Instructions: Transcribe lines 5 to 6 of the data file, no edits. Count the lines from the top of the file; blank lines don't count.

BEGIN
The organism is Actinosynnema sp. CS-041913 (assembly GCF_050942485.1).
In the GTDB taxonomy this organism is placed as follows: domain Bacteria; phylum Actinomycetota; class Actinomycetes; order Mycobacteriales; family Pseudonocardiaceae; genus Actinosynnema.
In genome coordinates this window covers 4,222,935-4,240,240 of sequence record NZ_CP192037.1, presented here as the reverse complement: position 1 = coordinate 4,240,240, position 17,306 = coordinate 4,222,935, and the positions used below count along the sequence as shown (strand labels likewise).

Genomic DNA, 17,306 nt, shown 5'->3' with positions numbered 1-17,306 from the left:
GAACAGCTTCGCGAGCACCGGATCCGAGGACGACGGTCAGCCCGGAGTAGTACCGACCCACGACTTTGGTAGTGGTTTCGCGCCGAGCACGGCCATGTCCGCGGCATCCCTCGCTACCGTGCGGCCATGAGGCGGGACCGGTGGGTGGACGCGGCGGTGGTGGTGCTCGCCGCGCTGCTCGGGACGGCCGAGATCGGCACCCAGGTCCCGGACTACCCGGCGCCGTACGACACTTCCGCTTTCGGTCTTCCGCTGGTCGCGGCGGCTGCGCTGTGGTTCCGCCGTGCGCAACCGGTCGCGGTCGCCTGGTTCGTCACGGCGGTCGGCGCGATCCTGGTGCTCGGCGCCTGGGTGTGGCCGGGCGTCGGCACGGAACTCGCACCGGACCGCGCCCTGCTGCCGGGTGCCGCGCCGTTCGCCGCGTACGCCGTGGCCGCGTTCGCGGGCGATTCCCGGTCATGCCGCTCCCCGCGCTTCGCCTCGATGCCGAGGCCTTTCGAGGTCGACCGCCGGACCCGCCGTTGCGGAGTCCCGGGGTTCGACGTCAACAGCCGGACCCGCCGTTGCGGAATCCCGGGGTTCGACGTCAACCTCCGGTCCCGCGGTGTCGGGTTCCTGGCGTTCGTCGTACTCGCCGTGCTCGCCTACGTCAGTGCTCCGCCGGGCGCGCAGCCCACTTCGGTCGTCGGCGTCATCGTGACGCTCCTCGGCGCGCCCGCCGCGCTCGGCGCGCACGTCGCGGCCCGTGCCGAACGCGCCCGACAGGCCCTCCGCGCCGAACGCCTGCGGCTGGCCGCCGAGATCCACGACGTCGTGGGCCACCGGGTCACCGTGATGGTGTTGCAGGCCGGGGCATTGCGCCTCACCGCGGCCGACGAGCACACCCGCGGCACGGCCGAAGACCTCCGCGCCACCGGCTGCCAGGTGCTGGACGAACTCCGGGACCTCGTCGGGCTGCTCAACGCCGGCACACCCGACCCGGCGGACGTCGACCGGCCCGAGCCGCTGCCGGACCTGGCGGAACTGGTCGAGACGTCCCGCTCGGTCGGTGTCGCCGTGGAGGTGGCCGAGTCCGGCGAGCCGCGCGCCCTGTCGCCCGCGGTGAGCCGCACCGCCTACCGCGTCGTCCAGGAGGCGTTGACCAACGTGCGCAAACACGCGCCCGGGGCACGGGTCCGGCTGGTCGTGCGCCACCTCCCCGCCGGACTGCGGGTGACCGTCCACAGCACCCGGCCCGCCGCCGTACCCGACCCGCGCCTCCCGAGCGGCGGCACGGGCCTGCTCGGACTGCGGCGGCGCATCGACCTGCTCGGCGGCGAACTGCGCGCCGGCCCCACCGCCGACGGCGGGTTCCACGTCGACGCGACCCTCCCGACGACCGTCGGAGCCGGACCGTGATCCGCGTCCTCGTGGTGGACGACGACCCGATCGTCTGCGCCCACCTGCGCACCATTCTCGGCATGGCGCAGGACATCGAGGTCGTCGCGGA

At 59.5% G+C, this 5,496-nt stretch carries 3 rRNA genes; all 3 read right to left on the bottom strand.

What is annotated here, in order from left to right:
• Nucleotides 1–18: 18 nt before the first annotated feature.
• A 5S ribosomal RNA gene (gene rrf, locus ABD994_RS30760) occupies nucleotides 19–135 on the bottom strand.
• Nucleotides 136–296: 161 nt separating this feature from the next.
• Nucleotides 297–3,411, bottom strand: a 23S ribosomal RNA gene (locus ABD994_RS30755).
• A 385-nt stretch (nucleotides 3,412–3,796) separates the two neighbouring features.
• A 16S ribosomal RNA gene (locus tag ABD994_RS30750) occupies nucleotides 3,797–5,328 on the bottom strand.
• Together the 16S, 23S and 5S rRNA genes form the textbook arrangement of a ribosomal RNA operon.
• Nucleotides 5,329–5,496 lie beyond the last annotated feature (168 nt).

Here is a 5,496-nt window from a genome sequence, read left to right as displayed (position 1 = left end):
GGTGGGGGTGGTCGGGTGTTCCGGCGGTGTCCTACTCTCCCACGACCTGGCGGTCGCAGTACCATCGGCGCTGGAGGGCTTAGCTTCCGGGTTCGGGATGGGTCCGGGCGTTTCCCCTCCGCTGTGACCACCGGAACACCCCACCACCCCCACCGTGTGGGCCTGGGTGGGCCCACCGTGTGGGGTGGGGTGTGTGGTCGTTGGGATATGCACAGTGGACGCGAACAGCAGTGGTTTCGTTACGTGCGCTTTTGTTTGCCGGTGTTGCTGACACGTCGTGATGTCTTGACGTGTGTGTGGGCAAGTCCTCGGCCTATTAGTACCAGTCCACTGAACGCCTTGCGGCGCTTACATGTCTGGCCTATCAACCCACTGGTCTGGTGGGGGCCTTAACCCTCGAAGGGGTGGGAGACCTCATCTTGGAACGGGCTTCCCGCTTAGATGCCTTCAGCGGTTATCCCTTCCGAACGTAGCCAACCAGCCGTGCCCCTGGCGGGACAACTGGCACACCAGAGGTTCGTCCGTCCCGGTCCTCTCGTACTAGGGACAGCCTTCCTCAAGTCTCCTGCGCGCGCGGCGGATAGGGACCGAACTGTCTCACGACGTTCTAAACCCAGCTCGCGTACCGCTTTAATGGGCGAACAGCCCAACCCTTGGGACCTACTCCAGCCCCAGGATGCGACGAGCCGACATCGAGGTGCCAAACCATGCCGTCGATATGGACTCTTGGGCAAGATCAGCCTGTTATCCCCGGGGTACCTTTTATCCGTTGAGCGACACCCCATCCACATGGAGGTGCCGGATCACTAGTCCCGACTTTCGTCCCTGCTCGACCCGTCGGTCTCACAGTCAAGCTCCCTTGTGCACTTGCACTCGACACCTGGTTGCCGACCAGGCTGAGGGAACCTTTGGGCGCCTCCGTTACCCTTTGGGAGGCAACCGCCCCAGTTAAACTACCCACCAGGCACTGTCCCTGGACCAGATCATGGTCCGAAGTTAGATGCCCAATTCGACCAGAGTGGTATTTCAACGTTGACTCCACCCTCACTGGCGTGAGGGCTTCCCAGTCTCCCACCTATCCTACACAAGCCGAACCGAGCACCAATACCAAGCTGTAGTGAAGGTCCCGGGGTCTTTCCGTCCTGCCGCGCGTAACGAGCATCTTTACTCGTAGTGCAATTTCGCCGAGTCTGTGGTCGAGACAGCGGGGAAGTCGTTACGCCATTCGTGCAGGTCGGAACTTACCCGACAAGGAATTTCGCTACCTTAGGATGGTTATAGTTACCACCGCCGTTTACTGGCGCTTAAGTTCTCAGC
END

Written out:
GAACAGCTTCGCGAGCACCGGATCCGAGGACGACGGTCAGCCCGGAGTAGTACCGACCCACGACTTTGGTAGTGGTTTCGCGCCGAGCACGGCCATGTCCGCGGCATCCCTCGCTACCGTGCGGCCATGAGGCGGGACCGGTGGGTGGACGCGGCGGTGGTGGTGCTCGCCGCGCTGCTCGGGACGGCCGAGATCGGCACCCAGGTCCCGGACTACCCGGCGCCGTACGACACTTCCGCTTTCGGTCTTCCGCTGGTCGCGGCGGCTGCGCTGTGGTTCCGCCGTGCGCAACCGGTCGCGGTCGCCTGGTTCGTCACGGCGGTCGGCGCGATCCTGGTGCTCGGCGCCTGGGTGTGGCCGGGCGTCGGCACGGAACTCGCACCGGACCGCGCCCTGCTGCCGGGTGCCGCGCCGTTCGCCGCGTACGCCGTGGCCGCGTTCGCGGGCGATTCCCGGTCATGCCGCTCCCCGCGCTTCGCCTCGATGCCGAGGCCTTTCGAGGTCGACCGCCGGACCCGCCGTTGCGGAGTCCCGGGGTTCGACGTCAACAGCCGGACCCGCCGTTGCGGAATCCCGGGGTTCGACGTCAACCTCCGGTCCCGCGGTGTCGGGTTCCTGGCGTTCGTCGTACTCGCCGTGCTCGCCTACGTCAGTGCTCCGCCGGGCGCGCAGCCCACTTCGGTCGTCGGCGTCATCGTGACGCTCCTCGGCGCGCCCGCCGCGCTCGGCGCGCACGTCGCGGCCCGTGCCGAACGCGCCCGACAGGCCCTCCGCGCCGAACGCCTGCGGCTGGCCGCCGAGATCCACGACGTCGTGGGCCACCGGGTCACCGTGATGGTGTTGCAGGCCGGGGCATTGCGCCTCACCGCGGCCGACGAGCACACCCGCGGCACGGCCGAAGACCTCCGCGCCACCGGCTGCCAGGTGCTGGACGAACTCCGGGACCTCGTCGGGCTGCTCAACGCCGGCACACCCGACCCGGCGGACGTCGACCGGCCCGAGCCGCTGCCGGACCTGGCGGAACTGGTCGAGACGTCCCGCTCGGTCGGTGTCGCCGTGGAGGTGGCCGAGTCCGGCGAGCCGCGCGCCCTGTCGCCCGCGGTGAGCCGCACCGCCTACCGCGTCGTCCAGGAGGCGTTGACCAACGTGCGCAAACACGCGCCCGGGGCACGGGTCCGGCTGGTCGTGCGCCACCTCCCCGCCGGACTGCGGGTGACCGTCCACAGCACCCGGCCCGCCGCCGTACCCGACCCGCGCCTCCCGAGCGGCGGCACGGGCCTGCTCGGACTGCGGCGGCGCATCGACCTGCTCGGCGGCGAACTGCGCGCCGGCCCCACCGCCGACGGCGGGTTCCACGTCGACGCGACCCTCCCGACGACCGTCGGAGCCGGACCGTGATCCGCGTCCTCGTGGTGGACGACGACCCGATCGTCTGCGCCCACCTGCGCACCATTCTCGGCATGGCGCAGGACATCGAGGTCGTCGCGGA

At 59.5% G+C, this 5,496-nt stretch carries 3 rRNA genes; all 3 read right to left on the bottom strand.